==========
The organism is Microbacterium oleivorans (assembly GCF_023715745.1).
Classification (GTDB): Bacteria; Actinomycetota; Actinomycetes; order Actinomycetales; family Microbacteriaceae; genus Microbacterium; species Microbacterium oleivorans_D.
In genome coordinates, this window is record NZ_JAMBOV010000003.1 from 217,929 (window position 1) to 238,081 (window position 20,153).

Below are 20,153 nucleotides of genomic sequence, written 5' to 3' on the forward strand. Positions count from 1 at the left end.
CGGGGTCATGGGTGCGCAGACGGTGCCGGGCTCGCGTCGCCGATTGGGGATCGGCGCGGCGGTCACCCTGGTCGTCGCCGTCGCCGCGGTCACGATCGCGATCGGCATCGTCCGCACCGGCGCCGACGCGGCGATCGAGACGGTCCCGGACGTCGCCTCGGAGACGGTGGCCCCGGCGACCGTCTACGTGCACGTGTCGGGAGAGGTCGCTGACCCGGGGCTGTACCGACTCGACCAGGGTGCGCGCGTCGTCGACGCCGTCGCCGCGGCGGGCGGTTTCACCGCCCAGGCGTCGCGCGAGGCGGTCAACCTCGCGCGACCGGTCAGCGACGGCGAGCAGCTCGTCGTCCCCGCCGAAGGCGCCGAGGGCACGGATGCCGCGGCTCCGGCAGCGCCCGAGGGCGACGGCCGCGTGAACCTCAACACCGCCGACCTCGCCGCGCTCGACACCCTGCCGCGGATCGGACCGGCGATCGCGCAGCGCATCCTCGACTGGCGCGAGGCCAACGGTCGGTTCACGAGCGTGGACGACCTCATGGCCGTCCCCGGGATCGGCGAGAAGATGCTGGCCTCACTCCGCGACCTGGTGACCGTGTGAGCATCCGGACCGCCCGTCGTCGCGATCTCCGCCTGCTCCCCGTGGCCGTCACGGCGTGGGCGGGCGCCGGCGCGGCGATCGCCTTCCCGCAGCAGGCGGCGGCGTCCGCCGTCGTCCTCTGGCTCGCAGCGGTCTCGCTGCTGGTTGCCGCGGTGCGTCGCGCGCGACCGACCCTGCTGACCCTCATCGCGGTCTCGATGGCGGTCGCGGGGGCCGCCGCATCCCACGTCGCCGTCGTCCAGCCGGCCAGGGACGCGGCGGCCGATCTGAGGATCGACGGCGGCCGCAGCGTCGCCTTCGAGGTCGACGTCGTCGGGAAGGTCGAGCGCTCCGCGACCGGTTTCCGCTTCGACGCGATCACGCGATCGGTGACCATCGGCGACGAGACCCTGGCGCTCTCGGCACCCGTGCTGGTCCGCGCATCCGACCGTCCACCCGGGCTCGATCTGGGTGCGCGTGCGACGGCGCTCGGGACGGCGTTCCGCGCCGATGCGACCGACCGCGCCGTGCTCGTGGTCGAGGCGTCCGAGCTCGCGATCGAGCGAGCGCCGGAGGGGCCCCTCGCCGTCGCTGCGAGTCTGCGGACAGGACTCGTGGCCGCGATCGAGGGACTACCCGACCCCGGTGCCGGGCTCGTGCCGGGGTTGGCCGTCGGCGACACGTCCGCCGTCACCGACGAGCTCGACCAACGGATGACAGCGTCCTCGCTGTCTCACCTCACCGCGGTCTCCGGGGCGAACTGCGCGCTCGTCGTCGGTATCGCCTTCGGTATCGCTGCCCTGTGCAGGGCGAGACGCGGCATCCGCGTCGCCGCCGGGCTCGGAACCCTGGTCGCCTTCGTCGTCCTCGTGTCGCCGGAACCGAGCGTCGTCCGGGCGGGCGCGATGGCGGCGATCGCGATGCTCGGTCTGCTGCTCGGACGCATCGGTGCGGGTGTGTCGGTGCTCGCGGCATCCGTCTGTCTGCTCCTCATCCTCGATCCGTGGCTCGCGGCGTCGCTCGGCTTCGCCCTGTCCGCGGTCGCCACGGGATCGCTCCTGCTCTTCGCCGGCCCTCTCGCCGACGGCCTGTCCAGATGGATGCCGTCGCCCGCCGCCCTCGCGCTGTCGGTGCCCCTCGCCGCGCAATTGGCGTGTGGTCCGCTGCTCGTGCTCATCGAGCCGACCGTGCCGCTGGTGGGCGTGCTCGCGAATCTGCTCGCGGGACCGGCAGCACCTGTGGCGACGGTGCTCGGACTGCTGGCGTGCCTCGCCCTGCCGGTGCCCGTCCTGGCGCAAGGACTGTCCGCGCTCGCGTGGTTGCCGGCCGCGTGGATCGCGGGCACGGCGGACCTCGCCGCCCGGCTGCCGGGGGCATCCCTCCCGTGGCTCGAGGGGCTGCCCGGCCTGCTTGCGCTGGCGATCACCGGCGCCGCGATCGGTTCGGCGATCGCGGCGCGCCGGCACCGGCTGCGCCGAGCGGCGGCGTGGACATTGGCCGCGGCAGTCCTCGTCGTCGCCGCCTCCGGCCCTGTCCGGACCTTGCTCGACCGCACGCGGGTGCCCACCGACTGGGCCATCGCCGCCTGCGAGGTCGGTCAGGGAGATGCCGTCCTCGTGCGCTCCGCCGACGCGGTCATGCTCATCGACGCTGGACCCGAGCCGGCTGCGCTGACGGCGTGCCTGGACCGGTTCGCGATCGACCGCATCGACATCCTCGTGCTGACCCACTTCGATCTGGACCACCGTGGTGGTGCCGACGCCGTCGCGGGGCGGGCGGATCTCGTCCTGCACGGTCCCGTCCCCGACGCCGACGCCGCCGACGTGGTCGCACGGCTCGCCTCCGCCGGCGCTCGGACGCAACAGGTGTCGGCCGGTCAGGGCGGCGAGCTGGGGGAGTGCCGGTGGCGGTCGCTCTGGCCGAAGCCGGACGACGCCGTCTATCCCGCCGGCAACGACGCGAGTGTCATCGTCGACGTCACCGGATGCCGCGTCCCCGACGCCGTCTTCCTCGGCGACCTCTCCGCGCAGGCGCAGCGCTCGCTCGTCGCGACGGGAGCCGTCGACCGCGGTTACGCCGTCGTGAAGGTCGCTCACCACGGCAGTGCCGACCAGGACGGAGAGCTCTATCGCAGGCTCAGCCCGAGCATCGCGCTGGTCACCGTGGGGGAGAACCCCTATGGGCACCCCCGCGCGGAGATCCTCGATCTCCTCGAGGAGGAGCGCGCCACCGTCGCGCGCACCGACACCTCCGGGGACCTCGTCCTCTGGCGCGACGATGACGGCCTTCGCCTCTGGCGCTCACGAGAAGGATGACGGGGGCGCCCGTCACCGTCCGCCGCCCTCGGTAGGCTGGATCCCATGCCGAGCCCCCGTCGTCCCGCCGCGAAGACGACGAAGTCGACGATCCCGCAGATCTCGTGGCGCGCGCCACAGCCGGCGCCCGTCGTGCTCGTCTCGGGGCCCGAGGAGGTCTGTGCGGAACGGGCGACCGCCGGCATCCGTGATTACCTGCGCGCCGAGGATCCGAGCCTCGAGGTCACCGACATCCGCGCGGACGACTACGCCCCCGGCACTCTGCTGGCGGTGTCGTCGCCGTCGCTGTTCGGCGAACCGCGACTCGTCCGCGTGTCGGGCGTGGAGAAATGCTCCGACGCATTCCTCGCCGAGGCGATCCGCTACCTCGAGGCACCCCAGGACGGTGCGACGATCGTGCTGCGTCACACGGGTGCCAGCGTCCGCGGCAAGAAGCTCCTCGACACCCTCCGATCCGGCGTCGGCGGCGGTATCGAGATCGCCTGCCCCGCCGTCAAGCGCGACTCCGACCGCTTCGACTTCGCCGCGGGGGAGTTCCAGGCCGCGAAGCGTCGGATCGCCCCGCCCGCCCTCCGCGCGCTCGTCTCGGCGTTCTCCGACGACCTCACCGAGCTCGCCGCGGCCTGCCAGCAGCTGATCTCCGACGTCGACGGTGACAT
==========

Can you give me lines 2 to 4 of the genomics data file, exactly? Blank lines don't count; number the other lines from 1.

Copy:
Classification (GTDB): Bacteria; Actinomycetota; Actinomycetes; order Actinomycetales; family Microbacteriaceae; genus Microbacterium; species Microbacterium oleivorans_D.
In genome coordinates, this window is record NZ_JAMBOV010000003.1 from 217,929 (window position 1) to 238,081 (window position 20,153).

Below are 20,153 nucleotides of genomic sequence, written 5' to 3' on the forward strand. Positions count from 1 at the left end.